Greg Post, who works at the Westbrook Community Center, carries a mattress for one of the bunk beds he and his team put together at the new shelter for asylum seekers in Portland on Monday. Brianna Soukup/Staff Photographer

About 40 volunteers from towns across southern Maine spent most of Monday assembling bunk beds, cleaning bathrooms and washing windows to prepare a new shelter for asylum seekers that Portland officials hope will open up space at its homeless shelters for people who are living at encampments around the city.

The 20,000-square-foot shelter in a former beverage distribution warehouse at 166 Riverside Industrial Parkway will provide housing for up to 179 individual asylum seekers. The official opening at noon Wednesday will represent a significant step for the city and homeless advocates as they work to get people living in tents off the streets and into a warm shelter before extreme cold and snowy conditions take hold. Two men, who were living in tents, died over the weekend in separate tent fires in Portland and in Sanford.

Aaron Geyer, director of Portland’s Social Services Division, said moving the individual asylum seekers into the building on Industrial Parkway it will free up about 120 beds for the chronically homeless at the city’s new Homeless Services Center on Riverside Street. The two shelters are roughly one mile apart from each other.

In March, the city opened the new Homeless Services Center. The center at 654 Riverside St. has the capacity to house 208 people and offers on-site wraparound services including meals, healthcare and programs to help clients reenter the workforce and find transitional housing. It replaces the Oxford Street Shelter, a converted apartment building and auto garage that housed 154 people.

The City Council voted in June to approve a contract with Developers Collaborative, the private developer that will own and manage the shelter at 166 Riverside Industrial Parkway. The Maine Immigrants’ Rights Coalition will assist with providing services. The contract states that after 18 months the coalition also may take over providing services from the city.

In anticipation of the shelter opening Wednesday, the Greater Portland Council of Governments Center for Regional Prosperity put out a call for volunteers interested in helping with preparations. Tom Bell, spokesman for the council, said 40 volunteers from communities such as Westbrook, South Portland, Standish, Scarborough and Yarmouth answered the call and spent part of their day doing manual labor.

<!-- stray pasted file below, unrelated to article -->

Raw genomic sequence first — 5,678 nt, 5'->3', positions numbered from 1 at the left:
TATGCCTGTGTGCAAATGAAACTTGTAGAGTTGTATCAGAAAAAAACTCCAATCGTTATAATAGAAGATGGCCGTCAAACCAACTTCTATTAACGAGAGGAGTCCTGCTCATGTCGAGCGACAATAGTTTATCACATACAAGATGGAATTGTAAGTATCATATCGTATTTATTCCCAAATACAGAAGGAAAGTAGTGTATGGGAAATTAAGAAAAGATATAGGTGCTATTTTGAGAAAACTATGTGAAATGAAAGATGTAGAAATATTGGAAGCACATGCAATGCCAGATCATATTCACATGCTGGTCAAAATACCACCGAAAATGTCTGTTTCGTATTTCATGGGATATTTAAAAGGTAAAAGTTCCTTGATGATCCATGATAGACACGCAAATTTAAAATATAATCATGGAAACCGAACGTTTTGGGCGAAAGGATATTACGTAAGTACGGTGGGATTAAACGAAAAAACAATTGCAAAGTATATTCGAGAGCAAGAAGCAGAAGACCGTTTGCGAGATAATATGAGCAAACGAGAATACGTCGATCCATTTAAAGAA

Bell said he spotted Westbrook Mayor Michael Foley cleaning a bathroom. Scarborough Town Manager Tom Hall, Yarmouth Town Manager Nat Tupper, Westbrook City Administrator Jerre Bryant, Standish Town Manager Tashia Pinkham, Scarborough Police Chief Mark Holmquist and South Portland Sustainability Director Julie Rosenbach all pitched in.

“It’s for a great cause and it’s in our backyard,” Greg Post, director of Westbrook Community Services, said while assembling a bunk bed with help from Lori McDonald and Caroline O’Brien, who also work for Westbrook Community Services.

“It feels good to be able to give back to the community,” McDonald said.

Julie Rosenbach, who works for the South Portland sustainability department, puts together bunk beds Monday. Nearly 40 elected officials and employees from surrounding towns in the Greater Portland area answered the call for help setting up the new shelter. Rosenbach said she and members of her team came out to help with team building and to do a little good. Brianna Soukup/Staff Photographer

“I am super glad we could help out. Homelessness is an issue that we all need to be helping with,” South Portland’s Rosenbach said.

“These people realize that (homelessness) is a regional problem, not just a Portland problem,” Bell said.

The building on Riverside Industrial Parkway will be staffed by about 50 city employees, Geyer said. It will be divided into two dorms – one side of the building will house men and the other side women. Geyer expects that about two-thirds of the residents will be males. No asylum seeking families will be allowed to stay at the shelter.

The shelter will remain open 24/7 and there is no limit on how long an occupant can stay, though the goal is to ultimately help shelter residents find a path to housing of their own.

Geyer said the shelter will feature a cafeteria, a laundry room with four washers and dryers, a day space for watching TV and social gatherings. Meals will be brought to the shelter by the Maine Immigrants’ Rights Coalition.

Related Headlines

Comments are no longer available on this story